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Workforce development experts share tips for small shops amid tech shortage

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Associations | Business Practices | Education | Market Trends
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A panel of Tennessee workforce development experts — including one from Nissan — last month shared perspective with repairers on how they’re fostering the kind of skilled employees major manufacturers need.

However, the speakers at the Society of Collision Repair Specialists “Repairer Roundtable” on April 17 also offered takeaways for auto body repair small businesses struggling with their own workforce demand.

Dan Caldwell, senior manager of learning pathways for Nissan, told the audience that Nissan’s success came from a “strong and vibrant chamber of commerce” that can serve as an “intermediary.”

He said he has a counterpart there that helps creates inroads with the industry and education sectors. For example, Nissan is meeting with a construction council — small businesses that got a seat at that table because of the chamber.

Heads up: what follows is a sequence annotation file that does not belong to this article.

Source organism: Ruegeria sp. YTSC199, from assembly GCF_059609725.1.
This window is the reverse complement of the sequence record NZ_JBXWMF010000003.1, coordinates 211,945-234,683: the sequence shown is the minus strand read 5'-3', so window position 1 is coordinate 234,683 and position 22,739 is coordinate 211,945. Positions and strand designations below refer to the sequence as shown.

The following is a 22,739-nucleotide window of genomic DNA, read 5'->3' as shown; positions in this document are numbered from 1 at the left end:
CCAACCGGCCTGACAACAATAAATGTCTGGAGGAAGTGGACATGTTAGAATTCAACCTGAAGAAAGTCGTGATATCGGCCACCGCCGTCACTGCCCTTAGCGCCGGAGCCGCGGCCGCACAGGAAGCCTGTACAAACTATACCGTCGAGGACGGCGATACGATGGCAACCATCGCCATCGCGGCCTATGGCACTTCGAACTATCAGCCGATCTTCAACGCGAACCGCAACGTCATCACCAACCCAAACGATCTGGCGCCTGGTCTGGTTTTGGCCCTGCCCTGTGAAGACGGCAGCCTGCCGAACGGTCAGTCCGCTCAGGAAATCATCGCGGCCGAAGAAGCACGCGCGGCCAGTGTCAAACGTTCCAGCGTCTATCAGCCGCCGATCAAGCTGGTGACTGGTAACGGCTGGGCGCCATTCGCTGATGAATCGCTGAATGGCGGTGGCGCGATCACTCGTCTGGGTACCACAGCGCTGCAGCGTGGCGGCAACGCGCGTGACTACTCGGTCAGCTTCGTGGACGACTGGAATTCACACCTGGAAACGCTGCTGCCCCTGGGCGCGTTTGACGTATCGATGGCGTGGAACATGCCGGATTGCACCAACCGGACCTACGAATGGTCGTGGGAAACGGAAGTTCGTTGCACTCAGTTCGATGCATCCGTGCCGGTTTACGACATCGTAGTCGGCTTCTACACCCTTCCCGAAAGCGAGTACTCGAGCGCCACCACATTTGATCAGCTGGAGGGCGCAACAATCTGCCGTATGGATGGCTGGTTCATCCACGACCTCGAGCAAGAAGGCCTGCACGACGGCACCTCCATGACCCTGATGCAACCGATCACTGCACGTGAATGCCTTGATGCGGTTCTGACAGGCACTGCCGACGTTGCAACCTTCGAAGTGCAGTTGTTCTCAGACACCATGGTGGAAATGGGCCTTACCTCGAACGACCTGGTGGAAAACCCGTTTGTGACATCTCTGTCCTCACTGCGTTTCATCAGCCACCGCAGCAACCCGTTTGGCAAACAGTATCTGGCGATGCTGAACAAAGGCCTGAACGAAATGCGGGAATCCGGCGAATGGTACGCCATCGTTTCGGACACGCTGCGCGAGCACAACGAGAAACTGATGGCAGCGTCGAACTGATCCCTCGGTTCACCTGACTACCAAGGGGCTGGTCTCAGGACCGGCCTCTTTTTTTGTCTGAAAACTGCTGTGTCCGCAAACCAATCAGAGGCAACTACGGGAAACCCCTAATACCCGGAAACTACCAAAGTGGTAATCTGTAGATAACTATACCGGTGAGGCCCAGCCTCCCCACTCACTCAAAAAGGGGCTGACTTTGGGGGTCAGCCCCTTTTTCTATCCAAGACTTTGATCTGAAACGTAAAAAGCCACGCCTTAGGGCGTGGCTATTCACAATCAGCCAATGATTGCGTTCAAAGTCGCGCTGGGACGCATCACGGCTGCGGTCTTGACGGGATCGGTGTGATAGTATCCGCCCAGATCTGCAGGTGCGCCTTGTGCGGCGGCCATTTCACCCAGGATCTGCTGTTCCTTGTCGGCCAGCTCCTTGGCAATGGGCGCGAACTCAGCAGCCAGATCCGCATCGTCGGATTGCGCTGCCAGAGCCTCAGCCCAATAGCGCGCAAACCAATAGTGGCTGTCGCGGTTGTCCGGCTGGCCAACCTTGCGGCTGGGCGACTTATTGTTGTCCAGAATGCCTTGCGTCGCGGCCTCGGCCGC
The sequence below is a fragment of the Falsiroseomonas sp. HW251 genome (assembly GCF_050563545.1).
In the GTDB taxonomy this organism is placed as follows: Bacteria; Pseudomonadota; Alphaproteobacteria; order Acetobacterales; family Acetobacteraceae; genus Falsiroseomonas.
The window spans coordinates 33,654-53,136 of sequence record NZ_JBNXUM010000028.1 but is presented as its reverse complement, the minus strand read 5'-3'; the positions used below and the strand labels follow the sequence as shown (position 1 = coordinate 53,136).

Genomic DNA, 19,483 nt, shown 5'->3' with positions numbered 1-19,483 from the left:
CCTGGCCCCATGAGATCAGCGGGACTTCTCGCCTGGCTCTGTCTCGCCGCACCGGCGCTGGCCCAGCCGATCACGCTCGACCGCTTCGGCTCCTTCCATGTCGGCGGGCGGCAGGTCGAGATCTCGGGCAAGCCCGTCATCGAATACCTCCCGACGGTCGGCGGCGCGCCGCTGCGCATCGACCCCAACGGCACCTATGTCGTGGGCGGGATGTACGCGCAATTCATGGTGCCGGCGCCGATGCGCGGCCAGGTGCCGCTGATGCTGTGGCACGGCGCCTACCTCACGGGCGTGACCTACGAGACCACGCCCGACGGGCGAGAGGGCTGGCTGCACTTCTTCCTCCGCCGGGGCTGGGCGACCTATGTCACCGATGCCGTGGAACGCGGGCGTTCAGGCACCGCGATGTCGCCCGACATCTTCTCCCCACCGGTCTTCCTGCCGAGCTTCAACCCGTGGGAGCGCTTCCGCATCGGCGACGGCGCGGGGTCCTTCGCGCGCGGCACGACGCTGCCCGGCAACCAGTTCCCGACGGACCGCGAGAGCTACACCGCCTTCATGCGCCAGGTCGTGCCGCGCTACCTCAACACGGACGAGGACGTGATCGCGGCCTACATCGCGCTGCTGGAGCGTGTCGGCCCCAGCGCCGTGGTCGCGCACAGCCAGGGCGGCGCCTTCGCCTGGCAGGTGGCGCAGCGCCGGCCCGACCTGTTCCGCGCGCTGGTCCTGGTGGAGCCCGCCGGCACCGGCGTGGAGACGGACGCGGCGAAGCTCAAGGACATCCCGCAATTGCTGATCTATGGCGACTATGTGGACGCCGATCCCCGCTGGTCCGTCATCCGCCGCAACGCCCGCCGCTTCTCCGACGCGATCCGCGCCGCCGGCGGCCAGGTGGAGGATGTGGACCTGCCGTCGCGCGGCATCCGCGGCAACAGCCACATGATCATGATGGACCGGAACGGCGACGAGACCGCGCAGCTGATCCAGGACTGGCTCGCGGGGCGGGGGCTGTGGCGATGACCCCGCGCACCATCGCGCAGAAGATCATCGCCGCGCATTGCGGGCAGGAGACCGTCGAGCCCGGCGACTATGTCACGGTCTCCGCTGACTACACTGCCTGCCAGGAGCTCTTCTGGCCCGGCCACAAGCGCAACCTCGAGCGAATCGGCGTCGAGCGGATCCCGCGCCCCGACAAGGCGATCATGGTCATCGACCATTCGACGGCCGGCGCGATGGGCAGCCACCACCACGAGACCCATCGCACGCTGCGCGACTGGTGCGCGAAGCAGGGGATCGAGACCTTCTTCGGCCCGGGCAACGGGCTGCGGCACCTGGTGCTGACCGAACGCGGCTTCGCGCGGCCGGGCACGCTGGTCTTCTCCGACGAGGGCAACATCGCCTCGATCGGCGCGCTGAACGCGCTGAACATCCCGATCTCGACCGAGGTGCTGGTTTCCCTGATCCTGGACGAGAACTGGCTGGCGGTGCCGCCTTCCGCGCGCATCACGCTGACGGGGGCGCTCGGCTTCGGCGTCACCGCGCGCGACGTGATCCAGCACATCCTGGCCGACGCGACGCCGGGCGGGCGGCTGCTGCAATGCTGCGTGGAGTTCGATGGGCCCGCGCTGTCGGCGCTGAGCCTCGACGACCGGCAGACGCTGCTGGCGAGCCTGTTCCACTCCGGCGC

Tennessee Department of Economic & Community Development workforce development director Ann Thompson asked the crowd how many had an internship program exposing teachers or high schoolers to the business.

“That is the best thing you can do,” said Thompson, whose father is a small business owner.

Find something “low-skill” within your business where students can come in and work, and it could help “build your pipeline,” according to Thompson. Students might refer other employees.

Use an intermediary if they exist, but you can always just take the initiative and go to a high school yourself if necessary, Thompson said. Teachers who can identify students for you might not have known that opportunity was available otherwise, she suggested.

Use your “entrepreneurial spirit” on the educational side, she said.

Complete Tennessee Executive Director Kenyatta Lovett said the Tennessee Promise and Tennessee Reconnect programs were actually driven by local innovation.

He encouraged repairers to contact local officials. “You’d be surprised” how many area elected officials would be a “champion” after you explain your challenge and their potential role in addressing it, Lovett said.

More information:

Nissan Training Center

Tennessee Department of Economic & Community Development

Complete Tennessee

Featured image: Tennessee Department of Economic & Community Development workforce development director Ann Thompson speaks to the Society of Collision Repair Specialists “Repairer Roundtable” on April 17, 2019. Complete Tennessee Executive Director Kenyatta Lovett is at left. (John Huetter/Repairer Driven News)

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